By 1995, it really seemed that the large fast executive sedan was leaving the U.S. for good. The E34 BMW was replaced in 1997 with the E39, but there was no word of an M5. Indeed, the 540i was considered so close in performance to the outgoing M5 it seemed BMW wasn’t planning one. The era of hand-constructed M-cars was over. The 500E had also left us in 1994, with the W124 chassis also on its way out. That legendary car and chassis still haunts the dreams of many enthusiasts both in and out of the marque. For Audi, it was also the end of an era with the demise of the turbocharged inline-5, an engine that had defined the company’s success in motorsport as well as the unique individuality of the brand. That motor last appeared in the United States in the 1995 Audi S6, like the other super sedans a high water mark for the brands whose memory would not be easy to shake. Now over two decades after its introduction in the 1991 200 and 1992 S4, the 3B/AAN motor is still a growing legend amongst Audi fans. Many of these super sedans were used hard and well over their life, providing countless memories of effortless overtaking and miraculous drives through snowy conditions. For those who haven’t yet experienced the great C4 chassis mated to the phenomenal motor that the WRC helped to create, time hasn’t run out. There are still good examples of the C4 chassis floating around, and unlike good examples of the E34 M5 and W124 500E, they’re quite affordable. Take this black over grey S6 for example:

CLICK FOR DETAILS: 1995 Audi S6 on craigslist

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1991 Audi 200 20V Avant – REVISIT

In a new location, from a new seller and with 700 more miles, the “White Christmas” Audi 200 20V Avant I wrote up in late December is now back up on the market. I included both descriptions as there was information in the original that was not present in the new advertisement. The car sold in the mid $3,000 range last time, so expect that’s where the reserve is set this time too.

The below post originally appeared on our site December 22, 2013:

-Carter

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1991 Porsche 911 Turbo

While Porsche introduced all-wheel drive on the Carrera in 1989, it wouldn’t be until the 993 generation a few years later that Turbo 911 with all four wheels being driven would work its way into the lineup. Thus, in 1991, the rear-drive Turbo would have its last shout in the form of the 964. The first 964 Turbos, introduced in 1990, had an evolution of the 3.3 liter engine from the 930. It wouldn’t be until early 1993 when the 3.6 Turbo would arrive on the scene, of which less than half of the amount were produced in comparison to the 3.3 version. This early 3.3 Turbo is on offer in Texas, the perfect place to live out your Cannonball Run fantasy.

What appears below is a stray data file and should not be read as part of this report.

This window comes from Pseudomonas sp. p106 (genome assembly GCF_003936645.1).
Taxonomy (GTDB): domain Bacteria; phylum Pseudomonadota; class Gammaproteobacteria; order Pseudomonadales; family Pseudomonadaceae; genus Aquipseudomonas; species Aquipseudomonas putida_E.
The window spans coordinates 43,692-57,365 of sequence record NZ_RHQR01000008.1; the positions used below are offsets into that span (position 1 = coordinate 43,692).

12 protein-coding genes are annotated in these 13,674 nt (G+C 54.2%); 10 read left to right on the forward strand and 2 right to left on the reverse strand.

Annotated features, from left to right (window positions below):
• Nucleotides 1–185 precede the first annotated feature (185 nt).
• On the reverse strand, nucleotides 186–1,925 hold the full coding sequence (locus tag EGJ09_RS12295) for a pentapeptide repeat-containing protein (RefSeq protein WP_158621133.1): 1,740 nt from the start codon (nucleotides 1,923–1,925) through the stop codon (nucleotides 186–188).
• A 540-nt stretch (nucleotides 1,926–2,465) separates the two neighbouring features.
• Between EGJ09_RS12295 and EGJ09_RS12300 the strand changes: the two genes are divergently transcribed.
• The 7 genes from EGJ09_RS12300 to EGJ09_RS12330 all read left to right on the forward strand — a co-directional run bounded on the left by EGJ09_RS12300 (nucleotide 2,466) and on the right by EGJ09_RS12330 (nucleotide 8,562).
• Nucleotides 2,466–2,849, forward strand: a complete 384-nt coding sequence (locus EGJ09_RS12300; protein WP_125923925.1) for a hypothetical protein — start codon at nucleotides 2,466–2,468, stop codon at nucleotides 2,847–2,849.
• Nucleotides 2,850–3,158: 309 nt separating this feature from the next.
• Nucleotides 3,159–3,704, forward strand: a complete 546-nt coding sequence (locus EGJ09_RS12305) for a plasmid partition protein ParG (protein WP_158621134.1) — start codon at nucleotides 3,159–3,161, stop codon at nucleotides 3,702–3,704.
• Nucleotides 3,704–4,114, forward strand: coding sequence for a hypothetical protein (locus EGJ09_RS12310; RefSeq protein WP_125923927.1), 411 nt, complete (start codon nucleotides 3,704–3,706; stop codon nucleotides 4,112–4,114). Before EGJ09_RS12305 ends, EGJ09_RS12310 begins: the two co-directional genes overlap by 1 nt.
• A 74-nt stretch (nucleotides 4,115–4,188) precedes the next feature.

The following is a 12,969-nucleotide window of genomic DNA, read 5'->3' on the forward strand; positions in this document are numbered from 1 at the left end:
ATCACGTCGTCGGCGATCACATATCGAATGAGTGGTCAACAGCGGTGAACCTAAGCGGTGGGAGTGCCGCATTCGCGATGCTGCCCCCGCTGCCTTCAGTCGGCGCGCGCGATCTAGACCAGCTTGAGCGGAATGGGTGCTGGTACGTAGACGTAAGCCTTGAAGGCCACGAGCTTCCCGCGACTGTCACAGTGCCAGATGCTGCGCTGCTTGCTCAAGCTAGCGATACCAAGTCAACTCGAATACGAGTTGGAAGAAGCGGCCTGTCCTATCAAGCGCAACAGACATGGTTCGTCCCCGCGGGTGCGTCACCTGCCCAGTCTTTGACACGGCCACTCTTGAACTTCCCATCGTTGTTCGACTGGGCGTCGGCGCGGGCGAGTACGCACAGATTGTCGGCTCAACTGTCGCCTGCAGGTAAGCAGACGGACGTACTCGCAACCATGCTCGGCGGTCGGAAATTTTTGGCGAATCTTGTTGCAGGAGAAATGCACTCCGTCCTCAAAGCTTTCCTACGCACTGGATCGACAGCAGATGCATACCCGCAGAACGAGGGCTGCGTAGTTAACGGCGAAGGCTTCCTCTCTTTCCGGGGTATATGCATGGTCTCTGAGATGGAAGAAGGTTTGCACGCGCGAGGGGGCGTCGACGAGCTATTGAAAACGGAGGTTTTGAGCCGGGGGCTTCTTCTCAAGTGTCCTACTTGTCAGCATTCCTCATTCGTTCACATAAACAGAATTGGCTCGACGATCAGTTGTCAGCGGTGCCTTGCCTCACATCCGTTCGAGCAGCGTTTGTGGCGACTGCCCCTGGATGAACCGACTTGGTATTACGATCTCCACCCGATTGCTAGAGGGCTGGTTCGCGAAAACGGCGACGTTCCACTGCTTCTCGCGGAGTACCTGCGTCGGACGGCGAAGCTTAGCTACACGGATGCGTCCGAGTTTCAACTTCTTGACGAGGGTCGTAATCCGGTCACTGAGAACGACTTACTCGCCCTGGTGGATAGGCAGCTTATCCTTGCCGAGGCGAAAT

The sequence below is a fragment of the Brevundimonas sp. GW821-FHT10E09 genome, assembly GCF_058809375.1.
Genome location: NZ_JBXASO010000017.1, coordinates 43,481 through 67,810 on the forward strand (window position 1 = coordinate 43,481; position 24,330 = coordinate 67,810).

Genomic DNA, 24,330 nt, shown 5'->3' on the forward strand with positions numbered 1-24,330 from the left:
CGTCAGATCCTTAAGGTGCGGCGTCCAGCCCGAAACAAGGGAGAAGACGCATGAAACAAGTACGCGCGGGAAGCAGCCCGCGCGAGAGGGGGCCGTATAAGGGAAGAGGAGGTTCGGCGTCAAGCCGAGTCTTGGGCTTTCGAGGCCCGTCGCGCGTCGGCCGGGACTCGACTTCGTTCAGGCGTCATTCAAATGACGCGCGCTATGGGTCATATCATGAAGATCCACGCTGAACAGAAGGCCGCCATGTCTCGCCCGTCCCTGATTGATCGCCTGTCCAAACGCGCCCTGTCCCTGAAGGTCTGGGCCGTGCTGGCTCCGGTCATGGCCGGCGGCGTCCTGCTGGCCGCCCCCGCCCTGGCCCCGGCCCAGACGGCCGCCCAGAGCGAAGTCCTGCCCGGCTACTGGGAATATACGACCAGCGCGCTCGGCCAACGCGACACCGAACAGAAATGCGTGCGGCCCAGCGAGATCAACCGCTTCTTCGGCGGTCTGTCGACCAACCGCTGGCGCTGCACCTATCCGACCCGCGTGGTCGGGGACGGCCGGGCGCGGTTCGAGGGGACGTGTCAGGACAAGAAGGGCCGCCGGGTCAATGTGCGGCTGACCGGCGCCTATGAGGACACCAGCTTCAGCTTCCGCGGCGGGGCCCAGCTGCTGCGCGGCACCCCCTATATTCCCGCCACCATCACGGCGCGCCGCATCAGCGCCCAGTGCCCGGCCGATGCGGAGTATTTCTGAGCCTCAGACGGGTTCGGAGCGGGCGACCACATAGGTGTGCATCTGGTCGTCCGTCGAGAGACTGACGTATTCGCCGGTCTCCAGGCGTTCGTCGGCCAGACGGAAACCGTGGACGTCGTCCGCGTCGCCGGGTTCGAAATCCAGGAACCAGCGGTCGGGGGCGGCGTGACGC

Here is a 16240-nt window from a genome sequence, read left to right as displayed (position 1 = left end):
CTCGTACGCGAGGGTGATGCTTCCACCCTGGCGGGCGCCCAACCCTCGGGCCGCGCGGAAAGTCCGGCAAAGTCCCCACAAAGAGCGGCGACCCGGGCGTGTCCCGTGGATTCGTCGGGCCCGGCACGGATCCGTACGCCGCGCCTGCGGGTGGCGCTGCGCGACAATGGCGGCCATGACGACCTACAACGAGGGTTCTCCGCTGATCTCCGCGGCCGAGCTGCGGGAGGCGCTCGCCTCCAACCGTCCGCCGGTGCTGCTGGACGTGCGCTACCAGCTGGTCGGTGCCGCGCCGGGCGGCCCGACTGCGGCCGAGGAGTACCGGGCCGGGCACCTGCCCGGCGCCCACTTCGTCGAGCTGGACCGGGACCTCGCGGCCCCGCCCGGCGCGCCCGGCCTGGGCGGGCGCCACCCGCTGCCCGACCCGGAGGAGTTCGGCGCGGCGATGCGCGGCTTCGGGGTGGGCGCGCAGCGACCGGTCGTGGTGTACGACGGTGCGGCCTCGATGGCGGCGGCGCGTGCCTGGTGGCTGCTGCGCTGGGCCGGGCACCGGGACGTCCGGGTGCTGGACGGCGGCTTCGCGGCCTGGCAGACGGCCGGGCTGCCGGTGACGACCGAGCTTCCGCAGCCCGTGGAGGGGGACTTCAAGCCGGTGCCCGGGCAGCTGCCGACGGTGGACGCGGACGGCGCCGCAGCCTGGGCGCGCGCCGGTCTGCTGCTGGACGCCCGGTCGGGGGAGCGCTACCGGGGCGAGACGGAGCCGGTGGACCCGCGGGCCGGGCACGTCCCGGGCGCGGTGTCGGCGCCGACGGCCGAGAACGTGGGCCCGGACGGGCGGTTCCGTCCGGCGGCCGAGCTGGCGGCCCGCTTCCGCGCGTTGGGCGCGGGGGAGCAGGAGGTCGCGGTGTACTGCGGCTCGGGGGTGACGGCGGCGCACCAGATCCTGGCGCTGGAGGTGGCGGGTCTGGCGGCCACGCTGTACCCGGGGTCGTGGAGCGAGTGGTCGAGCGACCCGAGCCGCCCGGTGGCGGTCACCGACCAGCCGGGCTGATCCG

CLICK FOR DETAILS: 1991 Porsche 911 Turbo on eBay

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1984 Audi 4000S Quattro Turbo

We’ve been lucky enough to see a string recently of very nice condition 4000 quattros, with the nicest and highest priced breaking the $10,000 glass ceiling on these models. That’s apparently signaled to other 4000 owners that the market is prime to get out at current top dollar, ignoring the confluence of factors that combined to create that record sale. A super well documented, fully sorted and all original example, that car also found the right buyer at the right time. In contrast, today we have a decidedly unoriginal 4000S quattro with an asking price unsurprisingly right around the sale amount for that 1985 model. Will a modded 4000 bring stronger money than the average? Take a look and see what you think:

CLICK FOR DETAILS: 1984 Audi 4000 Quattro Turbo on Craigslist.org

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Party Like It’s 1989 Week: 1989 Audi Quattro

It’s hard to remember that there was a time before the M3 and the 944, but before they rocked their flares into the collective consciousness of every school aged and school aged-acting boy there was the Quattro. For as the 944 brought Le Mans development and the M3 brought Touring Car development to the street, the Quattro was born in the fire-breathing World Rally Championship. The technology that filtered down created a extremely competent GT car; it wasn’t the fastest around a given corner, it wasn’t the fastest in a straight line, but it would be the fastest all year long. By 1989, though, the B2 chassis had been retired in favor of the new B3 – complete with a new Coupe. But Audi didn’t retire the Quattro without a bit of fanfare just yet; for 1989 the car was upgraded with a development of the Group B Sport Quattro motor now sporting 20 valves and electronic fuel injection. The motor is now as legendary as the car, and the combination of the two created perhaps the best all-around GT car of the 1980s; the “RR” Quattro.

A veritable highlight show of the line, the last of the run 1989-1991 Quattros featured the 20V motor, the chunky looks and box flares of the original covering the best 8″ wheels (okay, the Sport got 9″ wheels made from unobtanium), better suspension, ABS, smarter-on-the-road Torsen center differential, painted body color spoilers and the flush-mounted H1/H4 lights, new better steering wheel, the revised later dashboard – and of course, the best digital dashboard. What did all of this make? Arguably, the best Quattro, of course!

CLICK FOR DETAILS: 1989 Audi Quattro 20V on Mobile.de